Its a bad ground, but its easy to fix. By the fuse block/hood open latch (in side the car) there is a bundle of wire, find the light blue wire, cut it and connect each end to the car body. I did mine and it works. But quarter tank is now empty, rpm guage is fine... Hey check out www.lincolnsonline.com and go to the tech part, and see "dash ground fix" that's how i learned this very helpfull tip.
Look for a bad grounding wire. If the fule gauge sending unti is properly gounded, it should send the signal to the fuel gauge, make sure the fuel gauge is grounded. You may have a bad fuel gauge.
most failures lead to the fuel sending unit inside fuel tank.and yes the tank must come out
Fuel tank sending unit. Fuse.
In most cases it is the sending unit in the fuel tank that is faulty. Disconnect the wire at the fuel tank and ground that wire, turn the key on and see if the fuel gauge goes to the full mark. If it does the sending unit has failed. The float is also known to fail and sink to the bottom.
The fuel level sensor is shorted or a wire is shorted.
Typically when a fuel gauge reads incorrectly it is the fuel sending unit in the fuel tank.In order to determine where the problem really is accessing the fuel sending unit on newer cars is fairly easy.Most have a access area either from removing the bottom of the back seat or from the trunk area under the carpet.In short if the fuel sending signal wire is grounded it should make the gauge either go back to empty or to the full mark IF it is not working properly.Just a simple check to verify if the part above is defective,or possibly your gauge itself has a electrical issue.I just recently fixed a exact issue as I have done before gauge read full and already knew the problem.
car may turn over but not start; fuel gauge might be off; car will run ragged with little power
If you really want to fix it, then you will have to drop the fuel tank and remove the sensor, go from there. You can check the float while it is your hand, just plug the wire harness in, move it up and down and have someone check the gauge. Might also be the gauge needle in the dash. You will find out this way.
Sounds like the charging system has failed. Have the system tested by your local auto parts store, they will do this for no cost.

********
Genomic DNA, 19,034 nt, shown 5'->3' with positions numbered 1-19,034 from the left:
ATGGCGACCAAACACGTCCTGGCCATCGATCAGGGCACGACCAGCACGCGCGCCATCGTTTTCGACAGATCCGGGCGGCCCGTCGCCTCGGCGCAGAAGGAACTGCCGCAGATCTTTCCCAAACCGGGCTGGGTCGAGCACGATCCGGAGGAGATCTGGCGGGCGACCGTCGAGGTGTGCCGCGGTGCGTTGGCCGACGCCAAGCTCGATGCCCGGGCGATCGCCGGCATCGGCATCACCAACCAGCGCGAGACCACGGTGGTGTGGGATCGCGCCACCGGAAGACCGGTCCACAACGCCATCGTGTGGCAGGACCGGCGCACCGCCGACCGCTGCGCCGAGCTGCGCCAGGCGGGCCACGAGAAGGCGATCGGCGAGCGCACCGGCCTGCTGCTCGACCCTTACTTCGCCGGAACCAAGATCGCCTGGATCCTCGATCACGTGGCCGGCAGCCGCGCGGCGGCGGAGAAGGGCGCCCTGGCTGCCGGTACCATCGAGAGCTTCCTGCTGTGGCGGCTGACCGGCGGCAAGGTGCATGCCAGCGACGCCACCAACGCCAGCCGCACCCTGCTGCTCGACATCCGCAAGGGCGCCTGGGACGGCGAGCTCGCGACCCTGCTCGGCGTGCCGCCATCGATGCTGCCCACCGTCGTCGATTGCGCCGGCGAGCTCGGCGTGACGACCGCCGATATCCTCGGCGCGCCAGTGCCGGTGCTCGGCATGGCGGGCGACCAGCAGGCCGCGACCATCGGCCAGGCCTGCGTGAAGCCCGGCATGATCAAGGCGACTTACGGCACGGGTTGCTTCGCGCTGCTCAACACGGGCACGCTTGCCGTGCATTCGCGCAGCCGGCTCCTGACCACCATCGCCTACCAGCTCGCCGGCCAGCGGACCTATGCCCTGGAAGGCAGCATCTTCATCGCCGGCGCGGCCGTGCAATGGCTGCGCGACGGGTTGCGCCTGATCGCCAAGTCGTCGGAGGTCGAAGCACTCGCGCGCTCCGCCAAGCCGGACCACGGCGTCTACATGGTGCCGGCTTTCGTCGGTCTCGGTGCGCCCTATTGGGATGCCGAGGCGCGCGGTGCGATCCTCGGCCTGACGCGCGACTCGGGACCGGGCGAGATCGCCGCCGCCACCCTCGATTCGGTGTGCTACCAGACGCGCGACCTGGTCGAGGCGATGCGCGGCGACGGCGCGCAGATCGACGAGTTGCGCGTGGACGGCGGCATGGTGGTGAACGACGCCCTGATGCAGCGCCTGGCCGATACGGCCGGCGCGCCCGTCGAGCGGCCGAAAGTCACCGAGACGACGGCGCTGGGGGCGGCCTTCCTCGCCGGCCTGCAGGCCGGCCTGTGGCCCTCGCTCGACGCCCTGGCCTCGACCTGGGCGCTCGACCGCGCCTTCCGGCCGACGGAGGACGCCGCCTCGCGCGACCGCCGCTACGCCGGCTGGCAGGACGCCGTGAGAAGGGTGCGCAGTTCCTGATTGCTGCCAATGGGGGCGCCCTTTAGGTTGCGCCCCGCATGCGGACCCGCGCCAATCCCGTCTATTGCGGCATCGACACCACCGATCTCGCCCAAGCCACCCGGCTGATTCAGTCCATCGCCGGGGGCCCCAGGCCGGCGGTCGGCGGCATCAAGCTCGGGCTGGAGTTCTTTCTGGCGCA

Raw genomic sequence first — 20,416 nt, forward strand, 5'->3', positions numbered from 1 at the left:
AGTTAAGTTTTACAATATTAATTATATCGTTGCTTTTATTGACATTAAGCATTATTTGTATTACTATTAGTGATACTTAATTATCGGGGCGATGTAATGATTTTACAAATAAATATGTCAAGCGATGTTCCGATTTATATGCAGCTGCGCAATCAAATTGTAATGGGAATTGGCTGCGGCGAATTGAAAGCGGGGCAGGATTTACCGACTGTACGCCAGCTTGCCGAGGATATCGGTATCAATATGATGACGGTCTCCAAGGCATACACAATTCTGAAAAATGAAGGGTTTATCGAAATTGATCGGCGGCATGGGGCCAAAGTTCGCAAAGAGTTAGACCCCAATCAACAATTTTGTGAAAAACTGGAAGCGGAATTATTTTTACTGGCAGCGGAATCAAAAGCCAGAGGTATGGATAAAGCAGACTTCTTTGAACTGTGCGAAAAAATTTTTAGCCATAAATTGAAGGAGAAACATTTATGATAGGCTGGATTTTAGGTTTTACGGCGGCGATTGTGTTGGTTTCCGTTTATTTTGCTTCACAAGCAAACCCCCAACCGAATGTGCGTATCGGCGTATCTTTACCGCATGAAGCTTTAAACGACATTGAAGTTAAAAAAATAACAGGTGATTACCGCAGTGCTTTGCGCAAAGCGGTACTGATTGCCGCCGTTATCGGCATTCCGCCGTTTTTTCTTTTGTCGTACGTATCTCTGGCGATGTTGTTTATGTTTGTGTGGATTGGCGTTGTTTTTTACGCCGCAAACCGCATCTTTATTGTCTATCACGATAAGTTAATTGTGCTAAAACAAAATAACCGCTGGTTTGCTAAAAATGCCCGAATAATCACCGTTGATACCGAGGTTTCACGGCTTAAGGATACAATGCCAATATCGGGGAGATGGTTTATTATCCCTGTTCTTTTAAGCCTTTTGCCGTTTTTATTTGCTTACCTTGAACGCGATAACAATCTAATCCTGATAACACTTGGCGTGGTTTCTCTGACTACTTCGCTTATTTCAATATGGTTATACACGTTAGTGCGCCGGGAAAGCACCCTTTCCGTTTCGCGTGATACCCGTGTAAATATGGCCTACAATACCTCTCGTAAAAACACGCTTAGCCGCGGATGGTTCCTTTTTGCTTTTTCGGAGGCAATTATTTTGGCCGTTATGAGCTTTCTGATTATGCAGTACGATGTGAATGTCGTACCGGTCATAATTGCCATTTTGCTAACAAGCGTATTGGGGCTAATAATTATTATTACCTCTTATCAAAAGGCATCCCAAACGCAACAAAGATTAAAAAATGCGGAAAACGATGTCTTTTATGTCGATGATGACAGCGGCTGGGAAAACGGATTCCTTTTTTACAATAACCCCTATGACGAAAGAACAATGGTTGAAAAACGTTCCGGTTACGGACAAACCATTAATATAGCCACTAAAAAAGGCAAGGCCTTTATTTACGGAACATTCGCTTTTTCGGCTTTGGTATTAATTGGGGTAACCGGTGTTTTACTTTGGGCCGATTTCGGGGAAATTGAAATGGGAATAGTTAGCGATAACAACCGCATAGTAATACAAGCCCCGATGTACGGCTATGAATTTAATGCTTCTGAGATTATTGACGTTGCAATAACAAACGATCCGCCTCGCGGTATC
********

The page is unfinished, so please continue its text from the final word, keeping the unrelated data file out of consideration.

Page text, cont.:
I would suspect a thermostat stuck open.
It is likely that your fuel sending unit is in need of replacement. It is located in the fuel tank. Some vehicle have a cover that can be removed to access it, others need the fuel tank removed for replacement.
To the left and right below the fuel gauge almost in line with the 150 mph or 240 kph mark.
In any vehicle, when the radiator system is working correctly, the temperature gauge needle should be just below the half way mark when up to operating speed and temperature.
It is a marking gauge.
Fuel level sending unit mat be bad if it goes down other than it normally will as you burn the fuel up.
The mark viii headlights on the 93-96 model years suffer from a condition where the plastic in the headlight lenses cloud up over time usually replacement is the only option
Some gas gauges read overfull when you fill the gas tank because the needle goes past the full mark on the gauge. A bad sending unit,bad level sender, or stepping motor may be the cause of the gas gauge not working properly.
The fuel pam timing mark Scania 400 is on the engine.
One question.. does it read past the "Full" mark? Or does it move around a little? But... A common problem with the GM vans... There is a "Fuel Level Card" in the fuel pump located in the fuel tank.. The card send a signal to the ECM to the dashboard for your fuel gauge.. If you have over 100,000 miles on the van I would replace the whole fuel pump assembly (250 -300 bucks +labor) as the tank has to come out anyway.. remember Murphys law will come in if you just replace the fuel card.
A butt gauge is used to mark and cut the notches in doors and jambs to install butt hinges.
headlights and grille on a mk4 are oval and a mk5 are more angular
What was the repair? Sounds like they did more harm than good. Could be disconnected. If not, there may be a blown fuse or (worse) a blown resistor in the gauge.